Specialized BG S-WORKS MTB Shoe


Clip in with the BG S-WORKS MTB Shoe from Specialized and you’ll feel an immediate connection to that perfect circle you’re attempting to spin on the cranks below. Unlike street shoes, Specialized shapes its BG bike shoes to isolate arch movement and compensate for a foot’s tendency to tilt and cant from big toe to little toe with a 1.5mm wedge built on the outsole. The result is better foot, knee and hip alignment and, hopefully, a smoother and more efficient pedal stroke.

I’ve been riding with the BG S-WORKS MTB shoes for three months and have become a fan of its small ergonomic tweaks. Beyond the wedge tilt, there’s a raised “metatarsal button” that sits under the forefoot to slightly spread metatarsal bones and help prevent pressure on nerves and blood vessels.

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Specialized BG S-WORKS MTB Shoe

The lacing system, based on Boa’s tiny twist-and-reel crank mechanism, works slick, making micro adjustments to tightness easy as well as providing a quick on-and-off with these shoes. Further, you can adjust the small braided-steel lace for fit individually on the top and mid zones of the shoe.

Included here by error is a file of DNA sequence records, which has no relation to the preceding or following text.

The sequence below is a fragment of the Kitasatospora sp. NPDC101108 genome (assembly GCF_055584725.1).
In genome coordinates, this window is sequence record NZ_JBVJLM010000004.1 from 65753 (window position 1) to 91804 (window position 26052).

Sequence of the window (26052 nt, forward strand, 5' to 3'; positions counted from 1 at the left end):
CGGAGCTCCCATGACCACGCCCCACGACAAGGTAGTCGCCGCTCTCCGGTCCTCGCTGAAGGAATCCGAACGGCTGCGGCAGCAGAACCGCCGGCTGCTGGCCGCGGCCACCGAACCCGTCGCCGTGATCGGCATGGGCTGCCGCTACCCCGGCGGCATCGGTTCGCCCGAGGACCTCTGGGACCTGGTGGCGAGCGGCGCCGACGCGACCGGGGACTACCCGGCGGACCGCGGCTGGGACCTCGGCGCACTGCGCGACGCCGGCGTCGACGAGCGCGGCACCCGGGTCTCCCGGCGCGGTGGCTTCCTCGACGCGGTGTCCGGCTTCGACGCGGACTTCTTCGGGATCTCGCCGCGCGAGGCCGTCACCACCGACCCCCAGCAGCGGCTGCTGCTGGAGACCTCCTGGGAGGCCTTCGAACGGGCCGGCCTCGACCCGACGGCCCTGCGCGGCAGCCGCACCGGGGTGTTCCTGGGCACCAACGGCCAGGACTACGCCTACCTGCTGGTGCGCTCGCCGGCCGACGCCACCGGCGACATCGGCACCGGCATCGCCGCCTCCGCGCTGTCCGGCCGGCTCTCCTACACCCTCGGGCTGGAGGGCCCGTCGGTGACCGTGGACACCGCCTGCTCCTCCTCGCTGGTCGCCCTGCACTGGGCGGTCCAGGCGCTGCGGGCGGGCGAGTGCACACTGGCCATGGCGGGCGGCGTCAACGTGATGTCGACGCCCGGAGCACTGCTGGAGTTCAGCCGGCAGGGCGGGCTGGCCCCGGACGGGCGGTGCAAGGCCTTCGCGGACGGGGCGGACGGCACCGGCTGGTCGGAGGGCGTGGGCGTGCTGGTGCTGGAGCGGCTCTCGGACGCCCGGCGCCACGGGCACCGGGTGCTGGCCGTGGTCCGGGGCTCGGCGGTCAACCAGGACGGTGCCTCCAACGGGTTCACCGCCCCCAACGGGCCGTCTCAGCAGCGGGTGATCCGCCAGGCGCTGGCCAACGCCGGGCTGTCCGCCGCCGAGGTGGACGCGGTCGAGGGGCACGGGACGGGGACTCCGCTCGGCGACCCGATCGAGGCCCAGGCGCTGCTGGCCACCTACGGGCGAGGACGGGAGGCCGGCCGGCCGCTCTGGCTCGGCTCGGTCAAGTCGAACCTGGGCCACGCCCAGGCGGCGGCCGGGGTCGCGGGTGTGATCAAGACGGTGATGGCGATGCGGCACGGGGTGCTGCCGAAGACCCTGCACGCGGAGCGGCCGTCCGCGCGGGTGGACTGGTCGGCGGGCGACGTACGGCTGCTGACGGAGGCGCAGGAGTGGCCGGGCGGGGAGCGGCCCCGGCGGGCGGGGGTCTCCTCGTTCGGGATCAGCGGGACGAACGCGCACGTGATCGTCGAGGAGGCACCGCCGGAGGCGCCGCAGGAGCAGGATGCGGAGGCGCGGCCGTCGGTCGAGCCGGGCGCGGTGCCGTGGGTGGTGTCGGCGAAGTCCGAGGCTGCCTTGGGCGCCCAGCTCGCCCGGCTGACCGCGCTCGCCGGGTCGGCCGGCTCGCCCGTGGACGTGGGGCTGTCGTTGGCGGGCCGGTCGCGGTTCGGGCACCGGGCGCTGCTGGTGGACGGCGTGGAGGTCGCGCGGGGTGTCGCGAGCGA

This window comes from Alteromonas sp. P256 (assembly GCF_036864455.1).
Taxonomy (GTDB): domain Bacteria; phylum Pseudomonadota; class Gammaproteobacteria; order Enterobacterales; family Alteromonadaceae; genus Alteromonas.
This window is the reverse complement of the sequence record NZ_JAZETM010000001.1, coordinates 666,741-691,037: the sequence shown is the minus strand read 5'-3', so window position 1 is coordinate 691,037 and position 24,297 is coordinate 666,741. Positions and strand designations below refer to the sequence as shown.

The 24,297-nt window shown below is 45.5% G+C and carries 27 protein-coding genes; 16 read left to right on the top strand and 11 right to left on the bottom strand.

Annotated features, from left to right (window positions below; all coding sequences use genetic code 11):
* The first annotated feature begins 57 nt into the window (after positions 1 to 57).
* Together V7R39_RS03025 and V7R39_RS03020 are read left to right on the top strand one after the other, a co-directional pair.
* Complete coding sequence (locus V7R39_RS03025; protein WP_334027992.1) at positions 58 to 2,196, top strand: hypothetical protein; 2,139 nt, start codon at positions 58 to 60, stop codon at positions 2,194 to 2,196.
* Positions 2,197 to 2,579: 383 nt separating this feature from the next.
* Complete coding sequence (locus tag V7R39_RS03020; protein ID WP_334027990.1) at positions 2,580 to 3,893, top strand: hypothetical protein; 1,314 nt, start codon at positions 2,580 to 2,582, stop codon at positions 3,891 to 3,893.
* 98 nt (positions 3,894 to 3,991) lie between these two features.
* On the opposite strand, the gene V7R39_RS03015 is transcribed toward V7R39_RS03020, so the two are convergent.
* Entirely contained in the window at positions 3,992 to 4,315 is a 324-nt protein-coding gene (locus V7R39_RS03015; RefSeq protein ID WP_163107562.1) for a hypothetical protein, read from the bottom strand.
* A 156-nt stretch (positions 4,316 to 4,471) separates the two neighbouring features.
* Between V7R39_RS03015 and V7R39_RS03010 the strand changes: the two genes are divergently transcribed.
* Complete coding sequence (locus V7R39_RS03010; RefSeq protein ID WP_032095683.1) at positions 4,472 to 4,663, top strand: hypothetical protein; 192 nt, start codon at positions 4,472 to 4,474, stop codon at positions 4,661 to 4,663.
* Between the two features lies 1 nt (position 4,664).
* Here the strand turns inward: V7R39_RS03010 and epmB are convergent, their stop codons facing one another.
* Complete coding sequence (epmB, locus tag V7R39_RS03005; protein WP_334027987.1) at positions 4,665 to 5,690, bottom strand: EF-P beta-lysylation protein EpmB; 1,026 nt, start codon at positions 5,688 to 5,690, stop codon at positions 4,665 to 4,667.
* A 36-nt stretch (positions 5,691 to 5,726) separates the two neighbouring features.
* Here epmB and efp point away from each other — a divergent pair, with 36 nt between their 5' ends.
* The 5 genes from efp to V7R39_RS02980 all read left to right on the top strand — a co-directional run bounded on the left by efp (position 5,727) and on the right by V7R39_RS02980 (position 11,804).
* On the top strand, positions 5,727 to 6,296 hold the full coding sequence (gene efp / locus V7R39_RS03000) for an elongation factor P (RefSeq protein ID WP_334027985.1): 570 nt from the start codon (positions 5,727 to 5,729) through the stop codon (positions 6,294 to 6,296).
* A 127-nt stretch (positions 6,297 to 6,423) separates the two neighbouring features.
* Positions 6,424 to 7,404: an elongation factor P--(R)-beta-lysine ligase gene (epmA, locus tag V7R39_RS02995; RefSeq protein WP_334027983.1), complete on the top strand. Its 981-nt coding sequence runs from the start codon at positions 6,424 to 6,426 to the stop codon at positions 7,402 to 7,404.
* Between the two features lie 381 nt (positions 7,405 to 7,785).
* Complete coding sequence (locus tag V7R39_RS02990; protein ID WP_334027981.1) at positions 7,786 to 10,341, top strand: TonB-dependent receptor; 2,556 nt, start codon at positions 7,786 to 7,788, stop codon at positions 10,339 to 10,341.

All these nice features don’t come cheap. The shoe, available in white and black, costs $300 on www.specialized.com.

Materials used include a tough, water-resistant synthetic upper called Micromatrix that feels like suede. It has a thin, comfortable tongue and six side vents for breathability. For rigidity, a carbon midsole runs the length of the shoe. There’s also a Velcro strap near the toes, though I couldn’t see its use. The fit hardly felt different whether that Velcro was pulled tight or left loose.

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Under the hood

With a thermoplastic rubber outsole and under-the-toe spikes, these shoes dig in for traction when pushing your bike up a muddy slope. However, off-the-bike comfort is not a strength of the BG design. I got a blister after popping a tire and pushing my bike a quarter-mile in the tight, canted shoe.

Fit on the foot with the BG S-WORKS felt tight side-to-side. I like the precise, tight feel while pedaling, though if you have wide feet be sure to try the BGs on to get the right size.

Overall, I am a convert to the ergonomic features of this shoe. They are solidly built and hardly show any wear after three months of riding. For the average weekend mountain biker, the pricey and top-of-the-line BG S-WORKS MTB shoes might be overkill. But for racers and serious mountain bikers, the shoes can provide a gain in comfort and performance that might give an edge.

(Stephen Regenold writes The Gear Junkie column for eleven U.S. newspapers; see www.THEGEARJUNKIE.com for video gear reviews, a daily blog, and an archive of Regenold’s work.)